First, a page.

In media, the public broadcaster, Radio Television of Serbia, predominantly uses the Cyrillic script whereas the privately run broadcasters, like RTV Pink, predominantly use the Latin script. Newspapers are found in both scripts. Outdoor signage, including road signs and commercial displays, predominately uses the Latin alphabet. Larger signs, especially those put up by the government, will often feature both alphabets.

A survey from 2014 showed that 47% of the Serbian population favors the Latin alphabet whereas 36% favors the Cyrillic one.[27]

Latin script has become more and more popular in Serbia, as it is easier to input on phones and computers.[28]

Alphabetic order

The sort order of the ćirilica (ћирилица) alphabet:

  • Cyrillic order called Azbuka (азбука): А Б В Г Д Ђ Е Ж З И Ј К Л Љ М Н Њ О П Р С Т Ћ У Ф Х Ц Ч Џ Ш

The sort order of the latinica (латиница) alphabet:

  • Latin order called Abeceda (абецеда): A B C Č Ć D Dž Đ E F G H I J K L Lj M N Nj O P R S Š T U V Z Ž

Grammar

Serbian is a highly inflected language, with grammatical morphology for nouns, pronouns and adjectives as well as verbs.[29]

Nouns

Serbian nouns are classified into three declensional types, denoted largely by their nominative case endings as "-a" type, "-i" and "-e" type. Into each of these declensional types may fall nouns of any of three genders: masculine, feminine or neuter. Each noun may be inflected to represent the noun's grammatical case, of which Serbian has seven:

Nouns are further inflected to represent the noun's number, singular or plural.

Pronouns

Pronouns, when used, are inflected along the same case and number morphology as nouns. Serbian is a pro-drop language, meaning that pronouns may be omitted from a sentence when their meaning is easily inferred from the text. In cases where pronouns may be dropped, they may also be used to add emphasis. For example:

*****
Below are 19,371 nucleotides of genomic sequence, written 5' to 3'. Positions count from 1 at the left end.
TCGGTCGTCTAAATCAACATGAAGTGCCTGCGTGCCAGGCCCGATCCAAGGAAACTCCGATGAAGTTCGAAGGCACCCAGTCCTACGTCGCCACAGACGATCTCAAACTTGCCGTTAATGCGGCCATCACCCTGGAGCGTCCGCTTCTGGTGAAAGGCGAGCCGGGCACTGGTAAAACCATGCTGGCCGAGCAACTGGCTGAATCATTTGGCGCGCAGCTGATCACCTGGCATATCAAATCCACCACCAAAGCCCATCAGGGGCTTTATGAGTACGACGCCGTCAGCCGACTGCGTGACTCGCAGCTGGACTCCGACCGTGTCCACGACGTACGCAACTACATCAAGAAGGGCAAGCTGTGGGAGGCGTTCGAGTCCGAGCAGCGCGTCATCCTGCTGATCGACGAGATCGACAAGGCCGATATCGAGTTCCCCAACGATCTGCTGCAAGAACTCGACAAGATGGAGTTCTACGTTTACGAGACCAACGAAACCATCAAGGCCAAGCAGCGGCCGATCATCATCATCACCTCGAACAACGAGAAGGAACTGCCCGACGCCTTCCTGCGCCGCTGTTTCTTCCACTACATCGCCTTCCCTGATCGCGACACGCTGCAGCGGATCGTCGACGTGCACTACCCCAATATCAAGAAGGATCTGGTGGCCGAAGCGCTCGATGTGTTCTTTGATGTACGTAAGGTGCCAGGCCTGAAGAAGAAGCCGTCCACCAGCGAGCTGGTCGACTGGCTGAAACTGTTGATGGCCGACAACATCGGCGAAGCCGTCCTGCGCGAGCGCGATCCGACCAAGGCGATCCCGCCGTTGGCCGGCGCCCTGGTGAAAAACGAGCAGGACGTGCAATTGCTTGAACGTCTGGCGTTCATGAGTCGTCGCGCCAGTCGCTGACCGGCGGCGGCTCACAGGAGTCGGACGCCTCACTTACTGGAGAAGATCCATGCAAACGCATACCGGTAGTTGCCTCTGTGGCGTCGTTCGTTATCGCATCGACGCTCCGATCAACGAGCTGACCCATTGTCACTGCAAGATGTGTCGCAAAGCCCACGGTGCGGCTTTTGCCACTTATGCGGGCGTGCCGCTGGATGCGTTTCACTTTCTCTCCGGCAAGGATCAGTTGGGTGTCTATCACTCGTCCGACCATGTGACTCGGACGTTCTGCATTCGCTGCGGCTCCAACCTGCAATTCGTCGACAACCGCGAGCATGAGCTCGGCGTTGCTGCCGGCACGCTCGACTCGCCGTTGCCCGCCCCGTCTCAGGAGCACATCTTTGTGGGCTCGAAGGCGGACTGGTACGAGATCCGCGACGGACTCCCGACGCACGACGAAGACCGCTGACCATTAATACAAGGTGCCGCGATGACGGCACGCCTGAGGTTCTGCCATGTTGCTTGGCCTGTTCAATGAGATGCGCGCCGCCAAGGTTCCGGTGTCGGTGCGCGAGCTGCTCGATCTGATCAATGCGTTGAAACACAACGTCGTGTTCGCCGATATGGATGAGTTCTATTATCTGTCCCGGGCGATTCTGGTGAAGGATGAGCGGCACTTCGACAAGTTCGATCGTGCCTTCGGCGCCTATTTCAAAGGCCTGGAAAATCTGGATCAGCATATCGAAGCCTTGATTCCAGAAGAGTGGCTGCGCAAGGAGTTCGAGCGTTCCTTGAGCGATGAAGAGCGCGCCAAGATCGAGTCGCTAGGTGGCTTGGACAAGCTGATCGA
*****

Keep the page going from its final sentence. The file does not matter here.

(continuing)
Serbian English equivalent
Kako si? How are you?
A kako si ti? And how are you?

Adjectives

Adjectives in Serbian may be placed before or after the noun they modify, but must agree in number, gender and case with the modified noun.

Verbs

Serbian verbs are conjugated in four past forms—perfect, aorist, imperfect, and pluperfect—of which the last two have a very limited use (imperfect is still used in some dialects, but the majority of native Serbian speakers consider it archaic), one future tense (also known as the first future tense, as opposed to the second future tense or the future exact, which is considered a tense of the conditional mood by some contemporary linguists), and one present tense. These are the tenses of the indicative mood. Apart from the indicative mood, there is also the imperative mood. The conditional mood has two more tenses: the first conditional (commonly used in conditional clauses, both for possible and impossible conditional clauses) and the second conditional (without use in the spoken language—it should be used for impossible conditional clauses). Serbian has active and passive voice.

As for the non-finite verb forms, Serbian has one infinitive, two adjectival participles (the active and the passive), and two adverbial participles (the present and the past).

Vocabulary

Most Serbian words are of native Slavic lexical stock, tracing back to the Proto-Slavic language. There are many loanwords from different languages, reflecting cultural interaction throughout history. Notable loanwords were borrowed from Greek, Latin, Italian, Turkish, Hungarian, Russian, and German.

Serbian literature

 
Miroslavljevo jevanđelje (The Gospel of Miroslav), a manuscript, ca. 1186

Serbian literature emerged in the Middle Ages, and included such works as Miroslavljevo jevanđelje (Miroslav's Gospel) in 1192 and Dušanov zakonik (Dušan's Code) in 1349. Little secular medieval literature has been preserved, but what there is shows that it was in accord with its time; for example, Serbian Alexandride, a book about Alexander the Great, and a translation of Tristan and Iseult into Serbian. Although not belonging to the literature proper, the corpus of Serbian literacy in the 14th and 15th centuries contains numerous legal, commercial and administrative texts with marked presence of Serbian vernacular juxtaposed on the matrix of Serbian Church Slavonic.